Patriots and Giants face off in Super Bowl XLVI
February 3, 2012
Rarely is Bill Belichick outcoached. Tom Brady almost never gets outplayed.
The brilliant coach on the sideline and his cerebral leader on the field – winners of three Super Bowls together – are still a notch above their NFL championship game opponent. That’s why come Sunday the New England Patriots will beat the New York Giants, a title to be earned with brains as much as brawn.
And as a result of the discipline and preparation that Belichick has stressed in his 12 years as coach of this team.
“Nobody works harder than he does,” Brady said. “I don’t think there’s ever been a time that I’ve shown up at the stadium and he’s not there. He sees everything. He evaluates everything. He watches every bit of film that he can get.
“Over the course of the season, our teams have always seemed to improve.”
It’s been nearly three months since the Patriots lost – 24-20 to the Giants, who scored a touchdown with 15 seconds left. Since then, Brady has guided his team to 10 straight wins.
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“It starts with his heart. The way he reads defenses, the way he directs and takes protections,” guard Logan Mankins said. “I think everyone gets enamored with the talent side sometimes, but Tom might not be one of the fastest guys, but he’s definitely one of the smartest guys and he has a strong arm.
“He can make all the throws. He reads defenses so fast. It makes him a special player.”
The ability of the two-time Super Bowl MVP to instantly analyze what a defense is likely to do is a huge asset against the Giants. They sometimes use four defensive ends at a time and all are aggressive pass rushers.
But the Patriots have a veteran group of offensive linemen who can quickly figure out who to block. Brady was sacked an average of only twice a game in the regular season. In two playoff games, he’s been sacked once. Even guard Brian Waters, in his first season with New England after 11 in Kansas City, has blended in well.
“I think he does a good job of studying the opponent that he lines up against,” New York defensive coordinator Perry Fewell said. “He has a plan in his head about how he’s going to block the opponent and he sticks to his plan.”
Give Brady time and he can pick apart the Giants mediocre secondary and pile up points at the Patriots’ regular-season rate.
They led the AFC with 32.1 points per game and are averaging 34 in the playoffs. That offense, which has run half its plays this postseason without huddling, keeps defenses from getting a breather and having the right players on the field for a particular situation.
The Giants couldn’t even get much of a break with Rob Gronkowski’s high left ankle sprain.
The All-Pro tight end is making daily progress and Brady almost certainly will have his most important receiver back, even if he’s not at full strength.
Brady definitely will have NFL receptions leader Wes Welker and the other dangerous tight end, versatile Aaron Hernandez, who lines up all over the place – as a split or slot receiver, a running back and in the traditional tight end’s spot close to the linemen. He’s sure to keep the Giants defense guessing.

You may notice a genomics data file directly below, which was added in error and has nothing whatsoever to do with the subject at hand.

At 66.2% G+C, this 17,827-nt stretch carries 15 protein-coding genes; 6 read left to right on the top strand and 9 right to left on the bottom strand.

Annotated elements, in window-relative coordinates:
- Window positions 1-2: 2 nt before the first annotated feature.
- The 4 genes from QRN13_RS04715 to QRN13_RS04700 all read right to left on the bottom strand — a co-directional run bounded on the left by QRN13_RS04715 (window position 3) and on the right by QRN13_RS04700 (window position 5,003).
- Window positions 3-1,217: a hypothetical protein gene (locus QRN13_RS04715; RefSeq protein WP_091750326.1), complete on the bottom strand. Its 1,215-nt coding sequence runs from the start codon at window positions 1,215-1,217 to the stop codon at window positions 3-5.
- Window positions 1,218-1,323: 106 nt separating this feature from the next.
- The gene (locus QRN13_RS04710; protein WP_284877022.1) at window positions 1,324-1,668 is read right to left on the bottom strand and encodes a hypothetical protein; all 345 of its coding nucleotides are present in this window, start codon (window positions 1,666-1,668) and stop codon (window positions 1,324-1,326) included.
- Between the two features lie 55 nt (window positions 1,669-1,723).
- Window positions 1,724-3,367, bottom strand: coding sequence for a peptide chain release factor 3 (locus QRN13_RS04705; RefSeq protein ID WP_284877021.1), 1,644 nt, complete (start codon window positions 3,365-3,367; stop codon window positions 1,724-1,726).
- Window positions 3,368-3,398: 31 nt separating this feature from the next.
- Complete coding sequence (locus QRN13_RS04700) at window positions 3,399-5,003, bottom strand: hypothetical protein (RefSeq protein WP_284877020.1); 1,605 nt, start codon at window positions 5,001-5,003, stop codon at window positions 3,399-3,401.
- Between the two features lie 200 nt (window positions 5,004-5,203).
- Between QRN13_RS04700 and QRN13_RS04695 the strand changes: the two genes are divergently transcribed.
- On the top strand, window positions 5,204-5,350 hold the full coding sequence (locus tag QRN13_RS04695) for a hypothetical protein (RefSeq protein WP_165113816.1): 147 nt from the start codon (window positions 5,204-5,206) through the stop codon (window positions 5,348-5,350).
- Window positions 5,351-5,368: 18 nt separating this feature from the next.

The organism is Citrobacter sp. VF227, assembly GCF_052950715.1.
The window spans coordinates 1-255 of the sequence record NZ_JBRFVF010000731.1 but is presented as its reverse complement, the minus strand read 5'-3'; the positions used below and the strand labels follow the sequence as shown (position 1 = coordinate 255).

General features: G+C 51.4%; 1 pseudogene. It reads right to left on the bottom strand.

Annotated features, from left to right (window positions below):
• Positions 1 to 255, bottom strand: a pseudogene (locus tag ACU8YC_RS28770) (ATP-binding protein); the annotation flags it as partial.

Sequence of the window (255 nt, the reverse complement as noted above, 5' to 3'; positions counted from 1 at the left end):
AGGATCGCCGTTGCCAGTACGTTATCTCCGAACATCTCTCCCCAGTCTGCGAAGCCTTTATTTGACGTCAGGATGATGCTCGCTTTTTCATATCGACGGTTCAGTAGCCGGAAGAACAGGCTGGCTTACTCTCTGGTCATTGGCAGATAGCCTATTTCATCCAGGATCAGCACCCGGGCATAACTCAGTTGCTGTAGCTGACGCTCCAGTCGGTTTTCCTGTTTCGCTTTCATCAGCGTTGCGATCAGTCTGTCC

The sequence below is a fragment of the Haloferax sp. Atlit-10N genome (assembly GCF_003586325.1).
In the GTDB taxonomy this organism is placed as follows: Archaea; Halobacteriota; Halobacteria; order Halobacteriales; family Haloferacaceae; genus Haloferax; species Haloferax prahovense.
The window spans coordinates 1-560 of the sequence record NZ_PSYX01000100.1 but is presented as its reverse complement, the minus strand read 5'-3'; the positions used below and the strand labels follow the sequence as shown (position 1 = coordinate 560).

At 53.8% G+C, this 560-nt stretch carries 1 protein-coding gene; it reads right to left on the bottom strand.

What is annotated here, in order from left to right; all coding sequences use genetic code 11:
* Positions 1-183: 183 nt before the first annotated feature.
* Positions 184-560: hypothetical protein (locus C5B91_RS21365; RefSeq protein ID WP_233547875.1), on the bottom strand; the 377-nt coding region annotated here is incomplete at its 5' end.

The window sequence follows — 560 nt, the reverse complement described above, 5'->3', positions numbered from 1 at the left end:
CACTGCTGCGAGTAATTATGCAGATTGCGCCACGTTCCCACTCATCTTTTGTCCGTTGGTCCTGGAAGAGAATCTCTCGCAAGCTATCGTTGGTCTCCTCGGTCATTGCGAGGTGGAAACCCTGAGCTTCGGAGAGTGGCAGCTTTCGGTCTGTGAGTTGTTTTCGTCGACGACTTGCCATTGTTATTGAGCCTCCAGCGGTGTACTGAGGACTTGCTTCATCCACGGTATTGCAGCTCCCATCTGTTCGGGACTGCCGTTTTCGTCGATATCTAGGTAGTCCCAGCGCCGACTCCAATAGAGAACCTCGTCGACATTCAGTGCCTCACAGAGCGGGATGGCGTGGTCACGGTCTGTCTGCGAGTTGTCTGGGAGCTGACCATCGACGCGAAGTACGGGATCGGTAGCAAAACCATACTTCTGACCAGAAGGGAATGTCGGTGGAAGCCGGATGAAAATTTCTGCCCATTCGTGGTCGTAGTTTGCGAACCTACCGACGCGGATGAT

The Patriots defense?
It’s been burned by big plays all season, especially the secondary. Will coach Tom Coughlin and quarterback Eli Manning test it early to see if it wilts in the glare of football’s brightest spotlight?
The Patriots allowed the second most yards in the NFL during the regular season, but only the 15th most points and they’ve been much improved in the playoffs. And the Giants had the league’s least productive running game.
The Patriots defense is also as healthy as it’s been all season so it may not have to use wide receiver Julian Edelman in the secondary as much as it did in the AFC championship game against the Baltimore Ravens.
“I don’t really think we focus on rankings or any of that,” Patriots safeties coach Matt Patricia said. “All we are worried about is going out and trying to do the best that we can.”
Turnovers are one of the most important factors in the outcome of a game and the Patriots led the AFC with a plus-17 differential, compared to plus-7 for the Giants. Running back BenJarvus Green-Ellis has handled the ball 577 times in his four NFL seasons, all with New England, and never has fumbled.
“Early in the season, they wouldn’t run the ball as consistent,” Giants safety Kenny Phillips said, “but throughout the playoffs they are doing a lot better.”
With a balanced offense, the Patriots can cool the aggression of the Giants pass rush. Devote too many players to charging Brady, and Green-Ellis can run free for big gains.
Finally, the Patriots, as much as they deny it, should gain motivation from their 17-14 loss to the Giants in the Super Bowl four years ago on a last-minute touchdown.
“Unfortunately, we know what it’s like to not come out on top,” tackle Matt Light said. “You want to make sure you don’t put yourself in that position.”